Johanson enrolled in the architecture program at the University of Washington in 1929 and graduated in 1934 with a B.Arch. While in school he was particularly influenced by Lionel Pries.
Johanson was initially employed by the Seattle firm Smith & Carroll, but within two years he was a partner in the firm, renamed Smith, Carroll & Johanson; the firm survived until 1951.
In 1943, during World War II, he joined with Floyd Naramore, William J. Bain, and Clifton Brady to form Naramore, Bain, Brady & Johanson (informally known as "The Combine" at the time) to undertake war-related projects such as reinforcing architecture. This joint venture worked so well that the partners continued it after 1945. Johanson remained a partner until his death. Today's NBBJ is the successor firm.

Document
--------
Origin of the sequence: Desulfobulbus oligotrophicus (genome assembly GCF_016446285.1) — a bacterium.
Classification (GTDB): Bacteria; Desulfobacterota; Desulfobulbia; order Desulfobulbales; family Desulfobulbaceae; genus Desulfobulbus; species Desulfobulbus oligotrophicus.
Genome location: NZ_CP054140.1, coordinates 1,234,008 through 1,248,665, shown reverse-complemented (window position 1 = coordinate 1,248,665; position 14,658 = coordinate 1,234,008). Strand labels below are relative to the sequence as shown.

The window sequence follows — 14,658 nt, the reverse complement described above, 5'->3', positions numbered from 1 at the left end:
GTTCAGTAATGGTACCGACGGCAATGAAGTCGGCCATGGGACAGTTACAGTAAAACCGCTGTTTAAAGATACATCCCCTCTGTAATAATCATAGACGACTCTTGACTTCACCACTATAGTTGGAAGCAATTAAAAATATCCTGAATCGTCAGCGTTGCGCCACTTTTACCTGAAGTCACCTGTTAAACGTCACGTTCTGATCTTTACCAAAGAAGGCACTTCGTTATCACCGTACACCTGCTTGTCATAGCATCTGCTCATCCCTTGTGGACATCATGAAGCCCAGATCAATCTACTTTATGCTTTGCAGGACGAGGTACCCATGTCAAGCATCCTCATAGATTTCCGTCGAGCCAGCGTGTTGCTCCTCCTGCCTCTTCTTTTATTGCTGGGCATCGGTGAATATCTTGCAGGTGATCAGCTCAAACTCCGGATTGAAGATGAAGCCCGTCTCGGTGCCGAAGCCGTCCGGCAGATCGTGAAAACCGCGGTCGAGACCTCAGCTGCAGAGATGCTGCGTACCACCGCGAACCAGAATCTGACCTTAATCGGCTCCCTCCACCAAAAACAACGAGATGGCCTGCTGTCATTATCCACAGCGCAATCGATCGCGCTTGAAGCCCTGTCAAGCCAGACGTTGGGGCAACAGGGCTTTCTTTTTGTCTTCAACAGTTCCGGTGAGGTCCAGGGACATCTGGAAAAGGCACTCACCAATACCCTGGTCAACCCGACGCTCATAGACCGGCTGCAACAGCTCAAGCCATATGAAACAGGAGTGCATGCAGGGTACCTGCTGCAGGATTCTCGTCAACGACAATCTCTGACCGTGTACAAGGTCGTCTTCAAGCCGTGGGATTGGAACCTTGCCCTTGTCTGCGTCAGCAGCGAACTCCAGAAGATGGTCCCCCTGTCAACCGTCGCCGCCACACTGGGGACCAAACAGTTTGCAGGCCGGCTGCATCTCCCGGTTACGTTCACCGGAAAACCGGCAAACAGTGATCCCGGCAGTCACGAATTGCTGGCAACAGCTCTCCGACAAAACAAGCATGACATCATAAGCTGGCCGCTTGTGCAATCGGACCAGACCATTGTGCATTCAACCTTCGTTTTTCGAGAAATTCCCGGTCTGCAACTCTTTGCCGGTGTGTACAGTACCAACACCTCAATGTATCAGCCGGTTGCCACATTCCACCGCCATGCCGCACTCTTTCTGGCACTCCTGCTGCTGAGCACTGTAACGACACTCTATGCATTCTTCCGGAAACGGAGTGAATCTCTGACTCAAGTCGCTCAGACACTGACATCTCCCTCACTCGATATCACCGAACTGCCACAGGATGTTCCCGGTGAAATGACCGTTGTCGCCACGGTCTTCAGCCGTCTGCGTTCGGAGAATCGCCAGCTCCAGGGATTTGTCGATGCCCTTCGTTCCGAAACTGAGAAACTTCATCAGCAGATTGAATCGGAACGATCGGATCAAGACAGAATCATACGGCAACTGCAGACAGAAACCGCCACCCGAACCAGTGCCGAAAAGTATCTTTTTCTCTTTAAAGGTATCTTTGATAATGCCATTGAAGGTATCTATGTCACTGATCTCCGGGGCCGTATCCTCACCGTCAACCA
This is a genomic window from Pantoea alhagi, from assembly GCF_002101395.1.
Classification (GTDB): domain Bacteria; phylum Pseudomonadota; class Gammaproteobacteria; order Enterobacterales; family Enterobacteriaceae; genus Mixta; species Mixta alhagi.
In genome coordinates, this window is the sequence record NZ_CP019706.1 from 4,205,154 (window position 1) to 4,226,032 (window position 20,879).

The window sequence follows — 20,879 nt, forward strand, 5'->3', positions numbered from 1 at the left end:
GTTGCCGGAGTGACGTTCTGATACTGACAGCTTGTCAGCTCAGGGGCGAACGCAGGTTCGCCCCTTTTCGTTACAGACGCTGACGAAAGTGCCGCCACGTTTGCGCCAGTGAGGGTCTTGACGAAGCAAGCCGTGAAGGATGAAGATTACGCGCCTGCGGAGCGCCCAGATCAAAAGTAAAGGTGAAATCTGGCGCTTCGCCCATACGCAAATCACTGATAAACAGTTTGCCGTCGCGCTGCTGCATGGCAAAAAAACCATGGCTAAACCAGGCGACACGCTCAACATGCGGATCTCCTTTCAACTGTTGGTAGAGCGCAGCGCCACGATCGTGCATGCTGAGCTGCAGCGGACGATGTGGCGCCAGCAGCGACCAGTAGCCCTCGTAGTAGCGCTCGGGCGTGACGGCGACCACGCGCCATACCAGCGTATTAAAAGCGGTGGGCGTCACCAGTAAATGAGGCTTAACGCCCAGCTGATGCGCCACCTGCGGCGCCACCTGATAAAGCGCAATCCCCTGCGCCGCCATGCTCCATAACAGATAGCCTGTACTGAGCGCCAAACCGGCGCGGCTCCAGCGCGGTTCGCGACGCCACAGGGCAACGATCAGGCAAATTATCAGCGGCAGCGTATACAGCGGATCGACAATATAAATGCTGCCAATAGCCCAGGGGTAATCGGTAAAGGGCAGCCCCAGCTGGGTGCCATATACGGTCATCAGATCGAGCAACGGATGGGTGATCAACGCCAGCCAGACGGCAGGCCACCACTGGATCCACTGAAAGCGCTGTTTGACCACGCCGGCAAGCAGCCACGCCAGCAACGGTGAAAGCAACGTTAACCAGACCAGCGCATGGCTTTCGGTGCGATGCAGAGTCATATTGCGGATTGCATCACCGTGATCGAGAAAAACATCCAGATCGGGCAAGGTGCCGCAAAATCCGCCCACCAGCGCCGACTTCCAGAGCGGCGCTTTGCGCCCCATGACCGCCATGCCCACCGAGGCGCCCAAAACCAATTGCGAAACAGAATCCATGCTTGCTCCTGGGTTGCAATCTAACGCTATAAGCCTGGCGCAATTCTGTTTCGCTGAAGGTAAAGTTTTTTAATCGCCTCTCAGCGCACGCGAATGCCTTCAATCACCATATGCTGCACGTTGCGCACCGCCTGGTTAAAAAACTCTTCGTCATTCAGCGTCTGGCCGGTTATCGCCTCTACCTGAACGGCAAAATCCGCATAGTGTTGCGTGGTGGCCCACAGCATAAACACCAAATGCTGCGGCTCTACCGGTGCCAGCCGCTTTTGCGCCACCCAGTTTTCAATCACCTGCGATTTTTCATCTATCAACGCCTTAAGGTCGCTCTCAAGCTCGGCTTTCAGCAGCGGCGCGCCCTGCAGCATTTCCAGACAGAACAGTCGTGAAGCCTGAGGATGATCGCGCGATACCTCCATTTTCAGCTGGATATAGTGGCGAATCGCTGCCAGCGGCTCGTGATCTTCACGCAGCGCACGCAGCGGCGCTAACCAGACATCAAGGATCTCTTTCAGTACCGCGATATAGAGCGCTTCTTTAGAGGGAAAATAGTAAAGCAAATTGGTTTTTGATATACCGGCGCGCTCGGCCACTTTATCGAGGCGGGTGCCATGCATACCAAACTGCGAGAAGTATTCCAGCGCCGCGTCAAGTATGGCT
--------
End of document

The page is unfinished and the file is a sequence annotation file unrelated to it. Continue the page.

He married sculptor Jean Johanson in 1936. The couple had two children.
- Ochsner, Jeffrey Karl, ed., Shaping Seattle Architecture: A Historical Guide to the Architects, Seattle and London: University of Washington Press, 1994, page 346; ISBN 0-295-97365-X
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- Obituary, AIA Journal, 70 (September 1981), p. 91.
- Portrait, Architectural Forum, 95 (September 1951), p. 132.
- Portrait, Progressive Architecture, 28 (November 1947), p. 12.
- Portrait, Progressive Architecture, 29 (December 1948), p. 50.
- Portrait, Progressive Architecture, 31 (September 1950), p. 57.
- Portrait, Architectural Forum, 89 (July 1948), p. 20.